Title: insufficient error message for failed unicode conversion
Type: behavior Stage: resolved
Components: Unicode Versions: Python 2.7
Status: closed Resolution: not a bug
Dependencies: Superseder:
Assigned To: Nosy List: ezio.melotti, r.david.murray, techtonik
Priority: normal Keywords:

Created on 2013-03-16 13:59 by techtonik, last changed 2013-03-17 09:02 by r.david.murray. This issue is now closed.

File name Uploaded Description Edit techtonik, 2013-03-16 13:59
Messages (4)
msg184315 - (view) Author: anatoly techtonik (techtonik) Date: 2013-03-16 13:59
When Python 2.x compares ordinary string with unicode, it tries to convert the former, and shows an error message if the conversion fails. Attached example with Russian strings gives the following: UnicodeWarning: Unicode equal comparison failed to convert both arguments to Unicode - interpreting them as being unequal
  print(nonu2 == ustr2)

This message is missing information about what source encoding Python used for the conversion. is encoded in UTF-8, so this information at least will give a hint what encoding is expected.

A little different question. As you may see, has a coding header set to UTF-8. When Python parses source files, it reads and stores string literals encountered in this file. Are those literals linked to this source file? And does it store this coding information somewhere? Because if it does, then conversion can be automatically possible without side effects. And the error message above could contain reference to encoding and explanation where this coding information was taken from (i.e. from file header).

When Python evaluates strings from stdin file, they also have some encoding. Is this problem solved for this case? Where Python stores encoding for stdin input?
msg184326 - (view) Author: R. David Murray (r.david.murray) * (Python committer) Date: 2013-03-16 16:03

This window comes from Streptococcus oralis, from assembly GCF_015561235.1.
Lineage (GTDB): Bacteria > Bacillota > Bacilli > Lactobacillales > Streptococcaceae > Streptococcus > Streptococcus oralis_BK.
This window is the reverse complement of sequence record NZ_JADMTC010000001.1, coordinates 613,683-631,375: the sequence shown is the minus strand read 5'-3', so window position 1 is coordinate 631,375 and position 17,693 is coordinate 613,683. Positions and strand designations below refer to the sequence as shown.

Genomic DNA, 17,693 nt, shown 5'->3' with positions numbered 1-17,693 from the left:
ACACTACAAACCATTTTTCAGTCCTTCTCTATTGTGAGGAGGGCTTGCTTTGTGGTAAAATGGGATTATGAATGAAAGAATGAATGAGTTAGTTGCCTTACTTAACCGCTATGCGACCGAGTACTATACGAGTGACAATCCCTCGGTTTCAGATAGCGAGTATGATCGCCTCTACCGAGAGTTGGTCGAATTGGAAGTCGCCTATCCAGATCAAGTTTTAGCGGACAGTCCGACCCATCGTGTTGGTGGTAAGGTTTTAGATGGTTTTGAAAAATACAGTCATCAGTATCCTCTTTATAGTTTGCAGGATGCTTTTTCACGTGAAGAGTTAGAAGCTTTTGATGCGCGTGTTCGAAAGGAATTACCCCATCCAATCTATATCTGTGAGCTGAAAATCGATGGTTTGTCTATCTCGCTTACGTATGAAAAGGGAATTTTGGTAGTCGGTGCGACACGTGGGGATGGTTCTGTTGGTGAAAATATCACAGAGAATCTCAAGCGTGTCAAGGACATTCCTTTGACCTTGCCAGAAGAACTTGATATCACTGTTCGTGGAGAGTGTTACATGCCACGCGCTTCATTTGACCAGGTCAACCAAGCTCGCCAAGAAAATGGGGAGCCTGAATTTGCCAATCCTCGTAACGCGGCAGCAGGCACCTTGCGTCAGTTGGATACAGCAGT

Python doesn't store the encoding information anywhere.  The coding cookie is used to correctly convert the bytes in the file into unicode...otherwise they are just treated as bytes.

For the stdin case, the encoding is associated with the input stream, and again you either get unicode or bytes, there is no encoding information that is carried along with the data.

So, when the conversion is attempted, there is no encoding information available to add to the error message.
msg184365 - (view) Author: anatoly techtonik (techtonik) Date: 2013-03-17 07:33
Ok. Does the data (string literals) has a scope? Does Python know at runtime that a string literal stored in its memory was defined in the input stream or a file?
msg184366 - (view) Author: R. David Murray (r.david.murray) * (Python committer) Date: 2013-03-17 09:02
Date User Action Args
2013-03-17 09:02:04r.david.murraysetmessages: + msg184366
2013-03-17 07:33:00techtoniksetmessages: + msg184365
2013-03-16 16:03:12r.david.murraysetstatus: open -> closed

type: behavior

nosy: + r.david.murray
messages: + msg184326
resolution: not a bug
stage: resolved
2013-03-16 13:59:34techtonikcreate